Devlopers can view the security alerts in the repository's dependency graph, which can be accessed from 'Insights'.
The new service aims to help developers update project dependencies as soon as GitHub becomes aware of a newly announced vulnerability.
GitHub will identify all public repositories that use the affected version of the dependency. Projects under private repositories will need to opt into the vulnerability-detection service.
The alerts should have a big impact on security, given that GitHub now hosts nearly 70 million repositories, with projects that rely on dependent software packages or software libraries that frequently do not get updated when new flaws are disclosed.
Developers can view the security alerts in the repository’s dependency graph, which can be accessed from ‘Insights’.
The alerts are only sent to project owners and others with admin access to repositories. The company promises never to publicly disclose vulnerabilities for a specific repository. Users can choose to receive the alerts by email, web notifications or the GitHub interface.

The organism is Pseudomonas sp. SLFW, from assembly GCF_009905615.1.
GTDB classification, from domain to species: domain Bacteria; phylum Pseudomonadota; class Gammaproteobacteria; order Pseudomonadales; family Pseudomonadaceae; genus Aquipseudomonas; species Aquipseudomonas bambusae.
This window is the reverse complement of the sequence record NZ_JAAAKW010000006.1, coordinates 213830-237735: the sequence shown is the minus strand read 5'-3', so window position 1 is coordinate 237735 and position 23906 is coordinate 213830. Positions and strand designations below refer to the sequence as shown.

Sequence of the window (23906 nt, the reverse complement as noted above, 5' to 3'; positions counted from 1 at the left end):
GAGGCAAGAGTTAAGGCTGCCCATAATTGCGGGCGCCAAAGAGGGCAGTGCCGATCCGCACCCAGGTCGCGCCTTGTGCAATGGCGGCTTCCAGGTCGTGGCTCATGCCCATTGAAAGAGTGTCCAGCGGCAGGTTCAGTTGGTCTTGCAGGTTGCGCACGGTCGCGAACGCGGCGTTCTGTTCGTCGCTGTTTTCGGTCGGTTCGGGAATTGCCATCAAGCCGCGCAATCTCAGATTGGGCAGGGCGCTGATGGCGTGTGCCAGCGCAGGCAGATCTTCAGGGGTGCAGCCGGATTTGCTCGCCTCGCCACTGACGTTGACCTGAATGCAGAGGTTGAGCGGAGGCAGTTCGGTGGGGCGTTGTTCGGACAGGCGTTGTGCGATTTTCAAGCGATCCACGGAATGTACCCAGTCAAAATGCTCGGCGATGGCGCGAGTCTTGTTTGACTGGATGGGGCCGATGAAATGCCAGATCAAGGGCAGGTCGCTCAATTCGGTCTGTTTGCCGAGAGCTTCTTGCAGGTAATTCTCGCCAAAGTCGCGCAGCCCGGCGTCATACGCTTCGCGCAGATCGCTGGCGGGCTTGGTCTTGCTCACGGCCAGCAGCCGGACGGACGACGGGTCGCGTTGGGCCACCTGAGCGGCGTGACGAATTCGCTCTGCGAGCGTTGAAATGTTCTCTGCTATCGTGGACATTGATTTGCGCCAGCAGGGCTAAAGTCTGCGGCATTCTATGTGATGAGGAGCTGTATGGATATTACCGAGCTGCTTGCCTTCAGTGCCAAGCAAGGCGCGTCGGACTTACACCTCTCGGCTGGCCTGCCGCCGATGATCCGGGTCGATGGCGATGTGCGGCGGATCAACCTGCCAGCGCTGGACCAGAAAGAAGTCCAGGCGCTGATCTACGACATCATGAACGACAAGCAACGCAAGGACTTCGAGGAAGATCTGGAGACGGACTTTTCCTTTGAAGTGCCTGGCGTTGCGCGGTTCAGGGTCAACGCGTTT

GitHub’s is also using machine learning to suggest fixes from the GitHub community.
The alerts are based on public vulnerabilities in Ruby gems and NPM, the package manager for Node.js, on MITRE’s Common Vulnerabilities and Exposures (CVE) List. GitHub will add Python to its vulnerability alert service in 2018.
It appears the alerts will be limited to flaws with CVE IDs initially. However, as GitHub notes many publicly disclosed flaws don’t have CVE IDs. It suggests future improvements will help it identify more vulnerabilities as it collects more data about them.
Previous and related coverage
Leveraging 10 years of data, GitHub is introducing automated features it says are “just the start of a longterm roadmap.”
The GitHub team learned deploying Kubernetes clusters in a physical environment isn’t easy; some ended up running a Kubernetes cluster at home.
A random selection of users for GitHub’s Open Source Survey reveal a population that’s 95 percent male.